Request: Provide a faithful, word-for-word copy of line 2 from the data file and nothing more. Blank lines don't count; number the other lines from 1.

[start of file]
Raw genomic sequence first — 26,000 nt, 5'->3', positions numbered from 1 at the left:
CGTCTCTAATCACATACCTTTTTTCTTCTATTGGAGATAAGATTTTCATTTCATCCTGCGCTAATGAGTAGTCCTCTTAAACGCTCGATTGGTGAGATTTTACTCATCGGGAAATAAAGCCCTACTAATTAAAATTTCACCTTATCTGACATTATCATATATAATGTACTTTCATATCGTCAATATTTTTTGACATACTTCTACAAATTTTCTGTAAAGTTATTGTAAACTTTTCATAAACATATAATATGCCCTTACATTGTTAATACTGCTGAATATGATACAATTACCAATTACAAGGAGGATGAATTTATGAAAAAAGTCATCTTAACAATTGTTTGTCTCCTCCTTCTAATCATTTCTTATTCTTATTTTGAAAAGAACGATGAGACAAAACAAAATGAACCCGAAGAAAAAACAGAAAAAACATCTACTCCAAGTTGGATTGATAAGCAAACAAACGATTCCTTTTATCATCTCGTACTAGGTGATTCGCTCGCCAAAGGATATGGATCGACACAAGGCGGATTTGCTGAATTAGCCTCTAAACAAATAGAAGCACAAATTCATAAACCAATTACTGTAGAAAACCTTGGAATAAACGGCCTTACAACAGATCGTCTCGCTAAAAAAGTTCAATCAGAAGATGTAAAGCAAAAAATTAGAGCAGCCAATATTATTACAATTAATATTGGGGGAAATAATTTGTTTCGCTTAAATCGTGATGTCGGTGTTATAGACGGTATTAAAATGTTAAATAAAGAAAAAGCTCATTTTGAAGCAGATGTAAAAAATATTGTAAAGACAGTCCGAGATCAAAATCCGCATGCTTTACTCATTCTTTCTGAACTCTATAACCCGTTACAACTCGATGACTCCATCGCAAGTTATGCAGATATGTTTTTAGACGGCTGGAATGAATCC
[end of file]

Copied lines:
CGTCTCTAATCACATACCTTTTTTCTTCTATTGGAGATAAGATTTTCATTTCATCCTGCGCTAATGAGTAGTCCTCTTAAACGCTCGATTGGTGAGATTTTACTCATCGGGAAATAAAGCCCTACTAATTAAAATTTCACCTTATCTGACATTATCATATATAATGTACTTTCATATCGTCAATATTTTTTGACATACTTCTACAAATTTTCTGTAAAGTTATTGTAAACTTTTCATAAACATATAATATGCCCTTACATTGTTAATACTGCTGAATATGATACAATTACCAATTACAAGGAGGATGAATTTATGAAAAAAGTCATCTTAACAATTGTTTGTCTCCTCCTTCTAATCATTTCTTATTCTTATTTTGAAAAGAACGATGAGACAAAACAAAATGAACCCGAAGAAAAAACAGAAAAAACATCTACTCCAAGTTGGATTGATAAGCAAACAAACGATTCCTTTTATCATCTCGTACTAGGTGATTCGCTCGCCAAAGGATATGGATCGACACAAGGCGGATTTGCTGAATTAGCCTCTAAACAAATAGAAGCACAAATTCATAAACCAATTACTGTAGAAAACCTTGGAATAAACGGCCTTACAACAGATCGTCTCGCTAAAAAAGTTCAATCAGAAGATGTAAAGCAAAAAATTAGAGCAGCCAATATTATTACAATTAATATTGGGGGAAATAATTTGTTTCGCTTAAATCGTGATGTCGGTGTTATAGACGGTATTAAAATGTTAAATAAAGAAAAAGCTCATTTTGAAGCAGATGTAAAAAATATTGTAAAGACAGTCCGAGATCAAAATCCGCATGCTTTACTCATTCTTTCTGAACTCTATAACCCGTTACAACTCGATGACTCCATCGCAAGTTATGCAGATATGTTTTTAGACGGCTGGAATGAATCC